The applicant appealed to the Supreme Court (1), Wylie J. having granted leave to appeal.

In his notice of appeal the appellant asked for an order that the order of Mr. Justice Wylie refusing the application of the appellant "for permission to inspect Application No. 369/6 on Folio No. 8978, Register, County of Kerry, and all other documents appertaining thereto and to be at liberty to bespeak certified copies of same," be discharged, "and in lieu thereof that it may be ordered that the said application of the appellant be granted on such terms and conditions as to the Court shall seem just."

The register of titles to land directed to be kept by the Local Registration of Title (Ireland) Act, 1891, is a public register, and the documents which are kept in the office for the registration of titles are public documents in the fullest sense.

In the case of public documents there is a Common Law right of inspection, but that right must necessarily be exercised within certain limits. The limitation laid down by Denman C.J. in R. v. Staffordshire JJ.,6 A. & E. 84, restricting the right to those persons who could prove themselves to be interested, is obviously a proper limitation. And there are documents which, for reasons of State, ought not to be disclosed.

There is nothing in the Local Registration of Title (Ireland) Act, 1891, or in the Rules made thereunder which is repugnant to the Common Law right of inspection of public documents. The obligation to keep books and indices for public inspection imposed by the Rules is in aid of the Common Law right, and does not infringe it.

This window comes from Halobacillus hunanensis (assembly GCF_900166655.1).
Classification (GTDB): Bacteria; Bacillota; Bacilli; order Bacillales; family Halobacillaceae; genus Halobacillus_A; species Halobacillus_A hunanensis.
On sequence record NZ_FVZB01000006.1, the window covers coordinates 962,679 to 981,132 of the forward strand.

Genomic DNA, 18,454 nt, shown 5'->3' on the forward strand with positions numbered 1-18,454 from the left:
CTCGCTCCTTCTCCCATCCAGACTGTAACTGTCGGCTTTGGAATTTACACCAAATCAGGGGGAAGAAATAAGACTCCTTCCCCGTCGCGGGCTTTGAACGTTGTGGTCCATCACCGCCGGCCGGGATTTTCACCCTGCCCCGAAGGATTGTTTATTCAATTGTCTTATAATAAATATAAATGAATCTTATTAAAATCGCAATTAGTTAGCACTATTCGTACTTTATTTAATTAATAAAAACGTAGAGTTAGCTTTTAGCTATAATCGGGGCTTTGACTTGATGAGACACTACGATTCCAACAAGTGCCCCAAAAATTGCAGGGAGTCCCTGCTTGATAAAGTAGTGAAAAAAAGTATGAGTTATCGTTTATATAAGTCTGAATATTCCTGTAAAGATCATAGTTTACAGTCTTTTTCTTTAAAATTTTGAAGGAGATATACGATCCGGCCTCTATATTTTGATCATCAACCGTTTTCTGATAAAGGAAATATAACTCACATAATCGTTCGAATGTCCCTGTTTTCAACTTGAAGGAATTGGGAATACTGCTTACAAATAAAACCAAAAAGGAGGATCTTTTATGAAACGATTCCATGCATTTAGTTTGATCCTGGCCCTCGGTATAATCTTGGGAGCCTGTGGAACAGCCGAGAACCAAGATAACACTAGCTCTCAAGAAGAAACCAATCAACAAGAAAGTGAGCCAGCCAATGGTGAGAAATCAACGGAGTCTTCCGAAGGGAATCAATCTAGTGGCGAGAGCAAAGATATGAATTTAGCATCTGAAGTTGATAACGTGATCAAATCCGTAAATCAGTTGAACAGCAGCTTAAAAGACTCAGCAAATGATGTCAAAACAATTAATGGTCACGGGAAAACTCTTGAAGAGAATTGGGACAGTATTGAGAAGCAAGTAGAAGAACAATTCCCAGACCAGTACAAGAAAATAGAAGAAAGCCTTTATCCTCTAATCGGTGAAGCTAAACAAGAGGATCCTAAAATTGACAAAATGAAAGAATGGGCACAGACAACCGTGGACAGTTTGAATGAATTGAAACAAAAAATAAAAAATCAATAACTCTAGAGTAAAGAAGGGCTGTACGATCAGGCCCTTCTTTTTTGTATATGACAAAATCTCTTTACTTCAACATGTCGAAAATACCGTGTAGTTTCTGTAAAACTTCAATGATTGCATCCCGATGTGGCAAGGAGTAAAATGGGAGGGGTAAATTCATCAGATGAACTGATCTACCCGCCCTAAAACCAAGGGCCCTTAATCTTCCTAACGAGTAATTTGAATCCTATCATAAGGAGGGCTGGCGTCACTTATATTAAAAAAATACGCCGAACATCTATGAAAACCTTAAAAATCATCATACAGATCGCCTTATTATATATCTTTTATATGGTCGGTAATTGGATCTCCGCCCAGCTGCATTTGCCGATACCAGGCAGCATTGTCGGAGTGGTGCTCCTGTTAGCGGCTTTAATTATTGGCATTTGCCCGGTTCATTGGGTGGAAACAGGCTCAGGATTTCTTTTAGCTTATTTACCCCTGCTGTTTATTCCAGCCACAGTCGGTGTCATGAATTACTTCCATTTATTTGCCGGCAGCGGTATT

Principles for the construction of statutes, which affect the rules of Common Law, considered.

The appellant had obtained judgment against T. F., and the judgment was not satisfied. T. F.'s father had been registered under the Local Registration of Title (Ireland) Act, 1891, as one of the owners of certain lands, and had died intestate in 1912. The name of T. F.'s father vas kept on the...

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3 cases
  • The State (Attorney General) v Judge Roe
    • Ireland
    • High Court
    • 1 January 1952
    ...... Thirdly, I apprehend that the attempt to deny a copy of the original entry to the person returned for trial involves the denial of a well-settled right—see In re FitzGerald (1) — though copies of the original entries are in evidence before us. In view of the great difficulty sometimes experienced by interested parties in obtaining all the records, such as they are, from a District Court, I recall that Lefroy C.J. in Reg v.O'Brennan (2) stated nearly 100 years ago ......
  • Quinn v Property Registration Authority of Ireland
    • Ireland
    • Court of Appeal (Ireland)
    • 27 July 2017 June 1924, Re Fitzgerald [1925] 1 I.R. 39, O'Connor J. described the appeal in that case as one of ‘some importance’ because ( [1925] 1 I.R. 39, 44) it raised the question: ‘whether the register of lands is a public document open to the inspection of any member of the public, or only to......
  • McGuinness v Property Registration Authority
    • Ireland
    • Court of Appeal (Ireland)
    • 22 February 2019
    ...written submissions to this Court: (a) the trial judge erred by not following judgments of the Supreme Court in Re: Fitzgerald [1925] I.R. 39 and Mallak v. Minister for Justice, Equality and Law Reform [2012] IESC 59; (b) The trial judge failed to acknowledge the appellant's right of inspec......